The second problem was that Kay was working nightshifts over the Christmas period. So she was working  the nightshift on Christmas Eve into Christmas Day at a very busy central London Intensive Care Unit. Her fiance had gone home to his parents for the festive break, so as to avoid being home alone. Fortunately Kay came home (very exhausted) to me on Christmas morning and went straight to bed. We arranged I would wake her at 2pm to give her a bit of rest and at the same time help her flip back to daytime hours again. We therefore managed to have a nice Christmas meal in the late afternoon, wonderfully prepared by me while she was asleep. With the meal and a prosecco or two or three, we were both dozing on and off during the rest of the evening.

On Boxing Day, Kay left to drive down to join her fiance and his parents in deepest Kent for two days. I'll see her again on the 28th when they both return to celebrate a proper Christmas with me. After that it will soon be the end of another year and a very exciting 2024 ahead. Happy New Year in advance.  May we all get peace in the world and health and happiness.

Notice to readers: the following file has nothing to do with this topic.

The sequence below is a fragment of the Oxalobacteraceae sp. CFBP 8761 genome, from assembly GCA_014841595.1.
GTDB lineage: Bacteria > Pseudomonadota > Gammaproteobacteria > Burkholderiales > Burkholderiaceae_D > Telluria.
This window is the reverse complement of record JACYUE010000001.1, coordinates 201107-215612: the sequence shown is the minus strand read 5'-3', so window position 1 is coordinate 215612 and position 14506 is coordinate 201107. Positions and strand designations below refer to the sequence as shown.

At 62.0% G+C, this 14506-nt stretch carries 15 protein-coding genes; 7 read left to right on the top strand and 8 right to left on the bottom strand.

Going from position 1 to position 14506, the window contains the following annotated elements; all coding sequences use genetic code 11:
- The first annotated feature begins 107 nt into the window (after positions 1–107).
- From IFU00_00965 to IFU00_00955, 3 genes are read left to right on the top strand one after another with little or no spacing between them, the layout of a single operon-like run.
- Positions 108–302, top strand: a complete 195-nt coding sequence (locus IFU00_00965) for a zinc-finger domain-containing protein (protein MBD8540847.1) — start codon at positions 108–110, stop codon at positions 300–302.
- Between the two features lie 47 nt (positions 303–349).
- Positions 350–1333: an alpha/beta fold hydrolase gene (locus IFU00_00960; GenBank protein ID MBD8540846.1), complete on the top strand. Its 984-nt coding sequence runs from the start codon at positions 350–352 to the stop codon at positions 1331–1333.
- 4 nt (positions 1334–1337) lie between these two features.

20 December 2023

Germany - Part 4 - Hamburg again

Apart from the day on my birthday reminiscing and revisiting all the old haunts, as I described in my last post, we also did the usual tourist things and went on two walking tours to see the main sights of Hamburg. The weather was still very cold and, despite wearing five layers of clothing under our coats, we were still shivering, as we stopped at various points to listen to the tour guide. I knew a lot of the sights from having lived there, but of course Kay and her fiance had never been there before, so it was all new to them and there were one or two surprises for me too.

We started off at the Rathaus or City Hall which is a magnificent building in the heart of Hamburg. It was also the site of the main Christmas market, so we ended up there quite a lot during the few days we were there and because it was not far from our hotel.




Inside is even more impressive.




Not many people know that Hamburg, although known for its docks, has a massive lake in the centre of the city known as the Alster.  It is so big, that ferries operate to take commuters from one end to the other.  It is cut in two by a road bridge so the smaller bit of it is known as the inner Alster (Binnenalster) and the larger part known as the Outer Alster (Aussenalster). I always found it amusing that a shandy (half beer and half lemonade) is known there as Alsterwasser (Alster water). The smaller Binnenalster is close to the Rathaus, making the whole area very attractive and home to many 5-star hotels and embassies.